Educational experiences of young women with anorexia nervosa in an inpatient eating disorder setting

  • Lois Mello Thorpe

Student thesis: Doctor of Counselling Psychology


Background and objectives: Eating disorders including anorexia nervosa most commonly develop during adolescence, when a significant amount of time is spent in education. For some individuals, treatment for anorexia involves inpatient care which means being taken out of mainstream school. Inpatient services for adolescents with anorexia provide onsite schools to allow young people to continue their education. Despite this, no known research has explored experiences of education for young people with anorexia in an inpatient setting. The overarching purpose of this study was to explore the educational experiences of young women with anorexia nervosa in an inpatient setting. Method and analysis: Two young women with a diagnosis of anorexia who were receiving inpatient care were recruited from a hospital and took part in a semi-structured interview. The interviews were analysed using Interpretative Phenomenological Analysis (IPA). Findings: The analysis identified six main themes: responding to academic pressure; the crucial role of peer relationships; features of the school environment; inpatient vs mainstream; physical and mental consequences of anorexia and their role as barriers to education; feeling disconnected from the outside world and managing the future: support and mental health awareness. Conclusions: The findings suggest that educational requirements can not only contribute to the development of anorexia, but also continue to be a central part of adolescents’ experiences during inpatient care. Education within the inpatient setting was found to be challenging at times and this was due to a number of barriers the young women faced which were specifically related to their eating disorders and the inpatient setting. Being an inpatient meant being disconnected from their mainstream education establishments which had a negative impact on development. Important aspects of education involved academic achievement, pressure, the school environment, peers and the role of support. There were significant differences in these aspects of education between the inpatient and mainstream settings. The importance of mental health awareness in school was also highlighted by participants which was crucial in supporting their awaited transition back to mainstream education.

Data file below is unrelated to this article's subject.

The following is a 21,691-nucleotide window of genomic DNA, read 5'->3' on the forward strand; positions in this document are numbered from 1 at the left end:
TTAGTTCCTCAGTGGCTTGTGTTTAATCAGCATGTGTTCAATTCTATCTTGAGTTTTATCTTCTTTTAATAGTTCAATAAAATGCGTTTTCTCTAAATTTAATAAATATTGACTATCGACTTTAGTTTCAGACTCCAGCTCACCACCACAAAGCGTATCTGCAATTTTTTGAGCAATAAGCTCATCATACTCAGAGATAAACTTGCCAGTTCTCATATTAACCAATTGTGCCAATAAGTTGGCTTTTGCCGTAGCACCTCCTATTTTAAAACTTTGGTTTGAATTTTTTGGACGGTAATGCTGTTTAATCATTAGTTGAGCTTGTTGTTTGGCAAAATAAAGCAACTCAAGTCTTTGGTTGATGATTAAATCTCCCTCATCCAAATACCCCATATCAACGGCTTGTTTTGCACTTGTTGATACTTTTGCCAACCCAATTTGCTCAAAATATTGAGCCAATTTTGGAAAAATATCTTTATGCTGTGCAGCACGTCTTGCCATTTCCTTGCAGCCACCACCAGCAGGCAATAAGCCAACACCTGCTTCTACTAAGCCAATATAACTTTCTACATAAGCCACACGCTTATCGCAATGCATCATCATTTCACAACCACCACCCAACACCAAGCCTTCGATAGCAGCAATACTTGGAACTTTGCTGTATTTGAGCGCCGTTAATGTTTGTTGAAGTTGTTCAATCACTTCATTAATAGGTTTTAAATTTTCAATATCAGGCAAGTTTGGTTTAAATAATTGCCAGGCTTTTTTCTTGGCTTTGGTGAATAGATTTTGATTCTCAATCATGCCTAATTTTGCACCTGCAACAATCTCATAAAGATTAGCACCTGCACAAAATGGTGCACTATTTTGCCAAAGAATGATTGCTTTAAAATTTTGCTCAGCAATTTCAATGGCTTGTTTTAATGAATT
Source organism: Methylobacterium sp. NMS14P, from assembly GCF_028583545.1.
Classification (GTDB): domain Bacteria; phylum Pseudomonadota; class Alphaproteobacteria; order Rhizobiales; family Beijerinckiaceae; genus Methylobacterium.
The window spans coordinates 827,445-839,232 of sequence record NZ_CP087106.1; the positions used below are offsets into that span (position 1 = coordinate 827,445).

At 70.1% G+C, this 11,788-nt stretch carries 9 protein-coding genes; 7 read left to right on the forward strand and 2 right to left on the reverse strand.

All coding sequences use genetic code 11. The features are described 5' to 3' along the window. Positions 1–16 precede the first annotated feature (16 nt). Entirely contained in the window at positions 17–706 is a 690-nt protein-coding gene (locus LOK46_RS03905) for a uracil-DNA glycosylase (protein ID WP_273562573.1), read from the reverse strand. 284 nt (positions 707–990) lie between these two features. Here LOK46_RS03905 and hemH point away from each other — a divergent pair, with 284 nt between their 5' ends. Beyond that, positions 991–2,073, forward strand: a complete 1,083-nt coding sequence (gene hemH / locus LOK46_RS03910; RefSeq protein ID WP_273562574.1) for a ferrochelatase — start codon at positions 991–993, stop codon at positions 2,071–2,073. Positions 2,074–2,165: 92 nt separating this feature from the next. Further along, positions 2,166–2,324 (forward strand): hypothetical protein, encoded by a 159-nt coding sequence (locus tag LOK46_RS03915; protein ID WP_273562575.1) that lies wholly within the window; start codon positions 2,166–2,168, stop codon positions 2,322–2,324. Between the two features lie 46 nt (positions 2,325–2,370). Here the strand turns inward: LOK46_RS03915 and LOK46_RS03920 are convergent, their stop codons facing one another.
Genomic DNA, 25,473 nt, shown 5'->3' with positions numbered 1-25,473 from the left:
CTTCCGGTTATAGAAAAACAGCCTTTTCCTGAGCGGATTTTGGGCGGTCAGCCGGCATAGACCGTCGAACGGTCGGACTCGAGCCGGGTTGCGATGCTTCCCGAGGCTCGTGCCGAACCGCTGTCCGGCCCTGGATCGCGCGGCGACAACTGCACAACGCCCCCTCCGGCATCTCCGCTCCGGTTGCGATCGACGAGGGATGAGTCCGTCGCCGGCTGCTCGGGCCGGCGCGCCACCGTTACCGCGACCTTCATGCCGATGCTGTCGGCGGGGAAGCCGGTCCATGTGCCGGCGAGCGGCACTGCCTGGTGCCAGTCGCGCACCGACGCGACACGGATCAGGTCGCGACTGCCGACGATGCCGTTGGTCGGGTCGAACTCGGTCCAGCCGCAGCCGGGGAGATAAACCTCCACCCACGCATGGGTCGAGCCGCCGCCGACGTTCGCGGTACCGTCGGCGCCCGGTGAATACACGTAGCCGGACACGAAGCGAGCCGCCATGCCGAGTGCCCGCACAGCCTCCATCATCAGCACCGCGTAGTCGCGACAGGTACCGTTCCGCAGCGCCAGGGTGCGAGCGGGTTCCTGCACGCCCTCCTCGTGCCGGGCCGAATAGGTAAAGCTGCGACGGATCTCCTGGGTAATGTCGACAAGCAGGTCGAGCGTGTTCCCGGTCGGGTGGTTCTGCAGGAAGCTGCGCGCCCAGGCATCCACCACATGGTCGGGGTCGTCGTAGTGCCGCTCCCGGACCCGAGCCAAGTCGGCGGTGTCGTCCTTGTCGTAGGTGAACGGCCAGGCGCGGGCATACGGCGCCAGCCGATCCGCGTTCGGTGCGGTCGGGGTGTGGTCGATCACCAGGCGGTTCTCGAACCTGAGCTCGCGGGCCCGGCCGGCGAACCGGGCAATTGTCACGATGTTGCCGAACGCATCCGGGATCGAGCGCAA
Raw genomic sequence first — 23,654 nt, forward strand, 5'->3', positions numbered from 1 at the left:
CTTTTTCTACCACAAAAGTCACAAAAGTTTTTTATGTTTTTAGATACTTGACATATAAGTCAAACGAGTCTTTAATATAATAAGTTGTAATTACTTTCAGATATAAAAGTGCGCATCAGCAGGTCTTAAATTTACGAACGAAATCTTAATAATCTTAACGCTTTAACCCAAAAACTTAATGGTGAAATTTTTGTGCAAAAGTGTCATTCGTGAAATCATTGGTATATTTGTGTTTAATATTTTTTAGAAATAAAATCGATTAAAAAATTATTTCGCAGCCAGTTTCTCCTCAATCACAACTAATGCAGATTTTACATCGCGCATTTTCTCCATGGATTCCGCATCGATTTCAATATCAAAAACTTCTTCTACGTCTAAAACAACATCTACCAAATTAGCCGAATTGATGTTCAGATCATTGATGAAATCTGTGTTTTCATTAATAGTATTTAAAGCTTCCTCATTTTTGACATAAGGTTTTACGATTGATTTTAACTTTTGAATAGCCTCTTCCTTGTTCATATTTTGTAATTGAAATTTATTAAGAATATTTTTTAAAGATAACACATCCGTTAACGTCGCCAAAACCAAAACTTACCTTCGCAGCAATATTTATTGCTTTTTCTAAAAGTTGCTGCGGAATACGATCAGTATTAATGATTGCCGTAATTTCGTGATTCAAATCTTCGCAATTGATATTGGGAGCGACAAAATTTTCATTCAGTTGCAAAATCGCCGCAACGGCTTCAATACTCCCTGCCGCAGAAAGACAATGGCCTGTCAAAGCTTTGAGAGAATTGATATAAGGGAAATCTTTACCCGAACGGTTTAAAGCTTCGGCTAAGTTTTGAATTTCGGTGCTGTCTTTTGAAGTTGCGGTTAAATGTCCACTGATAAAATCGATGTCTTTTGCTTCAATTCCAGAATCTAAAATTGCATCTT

Date of Award31 Dec 2019
Original languageEnglish
Awarding Institution
  • The University of Manchester
SupervisorAlison Alborz (Supervisor) & Terry Hanley (Supervisor)

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